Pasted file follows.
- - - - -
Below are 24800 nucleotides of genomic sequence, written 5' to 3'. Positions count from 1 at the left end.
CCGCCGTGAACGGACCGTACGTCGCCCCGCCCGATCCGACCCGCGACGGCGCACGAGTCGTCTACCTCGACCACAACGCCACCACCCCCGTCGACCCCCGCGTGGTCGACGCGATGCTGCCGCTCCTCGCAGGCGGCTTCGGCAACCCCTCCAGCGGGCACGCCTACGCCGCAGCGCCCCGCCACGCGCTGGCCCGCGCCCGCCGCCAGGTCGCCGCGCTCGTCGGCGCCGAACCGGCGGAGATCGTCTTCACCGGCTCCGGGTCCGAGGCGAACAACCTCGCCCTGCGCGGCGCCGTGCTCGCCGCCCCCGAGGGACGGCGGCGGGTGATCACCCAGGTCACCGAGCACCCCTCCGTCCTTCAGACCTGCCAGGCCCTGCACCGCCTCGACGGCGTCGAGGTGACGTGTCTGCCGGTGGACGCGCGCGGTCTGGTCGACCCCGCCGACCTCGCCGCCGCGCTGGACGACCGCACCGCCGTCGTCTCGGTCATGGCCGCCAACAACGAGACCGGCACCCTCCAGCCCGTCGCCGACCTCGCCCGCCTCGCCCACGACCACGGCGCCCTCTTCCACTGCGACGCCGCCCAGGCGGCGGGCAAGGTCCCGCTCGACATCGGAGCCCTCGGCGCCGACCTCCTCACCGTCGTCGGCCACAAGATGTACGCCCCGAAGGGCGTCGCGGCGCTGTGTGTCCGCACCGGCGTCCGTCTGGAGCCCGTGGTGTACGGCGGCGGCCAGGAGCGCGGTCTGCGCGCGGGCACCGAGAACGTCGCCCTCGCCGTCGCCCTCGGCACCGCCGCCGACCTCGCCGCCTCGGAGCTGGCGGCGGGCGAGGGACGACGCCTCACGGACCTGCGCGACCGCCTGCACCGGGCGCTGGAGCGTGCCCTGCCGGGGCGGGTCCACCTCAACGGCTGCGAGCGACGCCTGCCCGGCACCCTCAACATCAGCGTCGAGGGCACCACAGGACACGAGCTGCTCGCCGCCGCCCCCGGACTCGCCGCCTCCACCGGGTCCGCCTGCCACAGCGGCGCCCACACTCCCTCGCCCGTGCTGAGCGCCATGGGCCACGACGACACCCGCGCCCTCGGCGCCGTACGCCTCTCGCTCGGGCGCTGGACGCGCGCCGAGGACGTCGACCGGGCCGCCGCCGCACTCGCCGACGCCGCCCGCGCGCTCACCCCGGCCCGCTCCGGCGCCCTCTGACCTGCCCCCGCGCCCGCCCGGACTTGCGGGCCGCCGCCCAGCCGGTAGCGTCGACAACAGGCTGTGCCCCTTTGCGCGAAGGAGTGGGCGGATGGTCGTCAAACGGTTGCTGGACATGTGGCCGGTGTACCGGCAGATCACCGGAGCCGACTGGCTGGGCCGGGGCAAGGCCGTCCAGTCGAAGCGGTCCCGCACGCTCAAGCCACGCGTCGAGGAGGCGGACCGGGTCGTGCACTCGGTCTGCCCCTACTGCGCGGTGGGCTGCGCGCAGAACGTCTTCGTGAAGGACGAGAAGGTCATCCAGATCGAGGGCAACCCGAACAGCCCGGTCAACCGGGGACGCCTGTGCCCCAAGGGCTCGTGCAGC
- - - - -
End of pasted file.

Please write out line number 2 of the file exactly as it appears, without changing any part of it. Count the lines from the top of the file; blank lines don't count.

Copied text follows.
CCGCCGTGAACGGACCGTACGTCGCCCCGCCCGATCCGACCCGCGACGGCGCACGAGTCGTCTACCTCGACCACAACGCCACCACCCCCGTCGACCCCCGCGTGGTCGACGCGATGCTGCCGCTCCTCGCAGGCGGCTTCGGCAACCCCTCCAGCGGGCACGCCTACGCCGCAGCGCCCCGCCACGCGCTGGCCCGCGCCCGCCGCCAGGTCGCCGCGCTCGTCGGCGCCGAACCGGCGGAGATCGTCTTCACCGGCTCCGGGTCCGAGGCGAACAACCTCGCCCTGCGCGGCGCCGTGCTCGCCGCCCCCGAGGGACGGCGGCGGGTGATCACCCAGGTCACCGAGCACCCCTCCGTCCTTCAGACCTGCCAGGCCCTGCACCGCCTCGACGGCGTCGAGGTGACGTGTCTGCCGGTGGACGCGCGCGGTCTGGTCGACCCCGCCGACCTCGCCGCCGCGCTGGACGACCGCACCGCCGTCGTCTCGGTCATGGCCGCCAACAACGAGACCGGCACCCTCCAGCCCGTCGCCGACCTCGCCCGCCTCGCCCACGACCACGGCGCCCTCTTCCACTGCGACGCCGCCCAGGCGGCGGGCAAGGTCCCGCTCGACATCGGAGCCCTCGGCGCCGACCTCCTCACCGTCGTCGGCCACAAGATGTACGCCCCGAAGGGCGTCGCGGCGCTGTGTGTCCGCACCGGCGTCCGTCTGGAGCCCGTGGTGTACGGCGGCGGCCAGGAGCGCGGTCTGCGCGCGGGCACCGAGAACGTCGCCCTCGCCGTCGCCCTCGGCACCGCCGCCGACCTCGCCGCCTCGGAGCTGGCGGCGGGCGAGGGACGACGCCTCACGGACCTGCGCGACCGCCTGCACCGGGCGCTGGAGCGTGCCCTGCCGGGGCGGGTCCACCTCAACGGCTGCGAGCGACGCCTGCCCGGCACCCTCAACATCAGCGTCGAGGGCACCACAGGACACGAGCTGCTCGCCGCCGCCCCCGGACTCGCCGCCTCCACCGGGTCCGCCTGCCACAGCGGCGCCCACACTCCCTCGCCCGTGCTGAGCGCCATGGGCCACGACGACACCCGCGCCCTCGGCGCCGTACGCCTCTCGCTCGGGCGCTGGACGCGCGCCGAGGACGTCGACCGGGCCGCCGCCGCACTCGCCGACGCCGCCCGCGCGCTCACCCCGGCCCGCTCCGGCGCCCTCTGACCTGCCCCCGCGCCCGCCCGGACTTGCGGGCCGCCGCCCAGCCGGTAGCGTCGACAACAGGCTGTGCCCCTTTGCGCGAAGGAGTGGGCGGATGGTCGTCAAACGGTTGCTGGACATGTGGCCGGTGTACCGGCAGATCACCGGAGCCGACTGGCTGGGCCGGGGCAAGGCCGTCCAGTCGAAGCGGTCCCGCACGCTCAAGCCACGCGTCGAGGAGGCGGACCGGGTCGTGCACTCGGTCTGCCCCTACTGCGCGGTGGGCTGCGCGCAGAACGTCTTCGTGAAGGACGAGAAGGTCATCCAGATCGAGGGCAACCCGAACAGCCCGGTCAACCGGGGACGCCTGTGCCCCAAGGGCTCGTGCAGC